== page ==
Don’t Fear the Theory 3: Time signatures

Most music – and I mean most jazz, pop, rock, blues, dance, folk and classical music – has a 4-beat metre.   We feel the pulse going 1 2 3 4 1 2 3 4 1 2 3 4 1 2 3 4 with beat ONE being stronger.  This is often referred to as four-four time or common time. There are four beats in a bar.

The second most common metre is three-four, three beats in a bar.

I just looked through my list of songs from choir and there are only a handful in 3-time:  Edelweiss, God Be With You, and Silent Night.  You might notice that each of these have a link with either Austria or Switzerland, as does the waltz, which started in Vienna.

The waltz is the classic example of a tune with three beats in a bar.  Pick a waltz, any waltz, and you will hear the oom-pah-pah (yes, that song’s in three-time) bassline driving it along.

Here are a few you can try listening to and tapping along with:

Seal – Kiss from a Rose
Verdi – La donna è mobile
The Beatles – Norwegian Wood
Shostakovich waltz no. 2
My Favourite Things
Metallica – Nothing Else Matters

If you try counting 1-2-3-4 on top of these tunes, it won’t work – unless you go really slowly, so that you are saying a number for each whole bar.

What to look for on the page:

Here are some time signatures. 

Four-four is by far the commonest time signature so sometimes the numbers are replaced by a letter C to indicate Common Time.

It’s written once, at the beginning of the piece (look, there are no time signatures on the 2nd line of music).  You will only get another time signature if it changes during the piece, which is unusual.

You say the two numbers one after the other, top then bottom: Two-four, three-four, six-eight.

The top number tells you how many beats in the bar.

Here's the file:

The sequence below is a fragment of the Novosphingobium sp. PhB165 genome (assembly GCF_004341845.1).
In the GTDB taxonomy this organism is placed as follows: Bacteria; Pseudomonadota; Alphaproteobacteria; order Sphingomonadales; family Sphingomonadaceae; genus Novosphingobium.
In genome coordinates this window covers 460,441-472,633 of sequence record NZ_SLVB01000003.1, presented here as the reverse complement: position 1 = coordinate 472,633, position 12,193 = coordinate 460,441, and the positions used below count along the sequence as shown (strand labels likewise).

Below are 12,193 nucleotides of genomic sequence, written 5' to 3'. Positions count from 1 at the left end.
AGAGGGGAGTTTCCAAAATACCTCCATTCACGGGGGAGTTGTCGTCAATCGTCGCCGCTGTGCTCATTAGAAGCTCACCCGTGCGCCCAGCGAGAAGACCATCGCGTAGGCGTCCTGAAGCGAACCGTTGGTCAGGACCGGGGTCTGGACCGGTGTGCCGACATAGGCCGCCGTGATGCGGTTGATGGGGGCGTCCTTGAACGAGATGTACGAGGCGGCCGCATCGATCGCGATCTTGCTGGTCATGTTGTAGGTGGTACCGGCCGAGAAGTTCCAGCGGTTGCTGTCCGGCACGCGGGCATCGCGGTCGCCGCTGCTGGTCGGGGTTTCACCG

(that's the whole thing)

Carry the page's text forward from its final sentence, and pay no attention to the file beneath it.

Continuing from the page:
Simple Time Signatures ­ have the number 2, 3 or 4 at the top, and this number tells you how many beats there are in the bar.

(I’ve debated whether to include the next paragraph here, but I decided to put it in for the sake of completeness.  Don’t worry if you don’t understand, as we will come back and look at it in detail.)

Compound Time Signatures  have the numbers 6, 9 or 12 at the top and you divide that number by 3 to get the number of beats in the bar.  6/8 has 2 beats, 9/8 has 3 beats, and 12/8 has 4 beats.  There will be a whole post later about listening to and identifying these time signatures.

With the time signature and the tempo instruction (if there is one!) you have your metre for the song, the underlying template that the notes and rhythms sit on top of.

The pattern a conductor beats usually shows you the time signature and the first beat of every bar is shown by the hand or baton coming straight down.

The first beat of the bar is called the DOWNBEAT.  If you get lost you can get back on track by looking or listening for the downbeat.

Vocab of the Week:

Time signature – two numbers written on top of each other at the beginning of a piece to indicate the metre.

Downbeat – the first (strongest) beat in a bar

Common Time – 4/4 time

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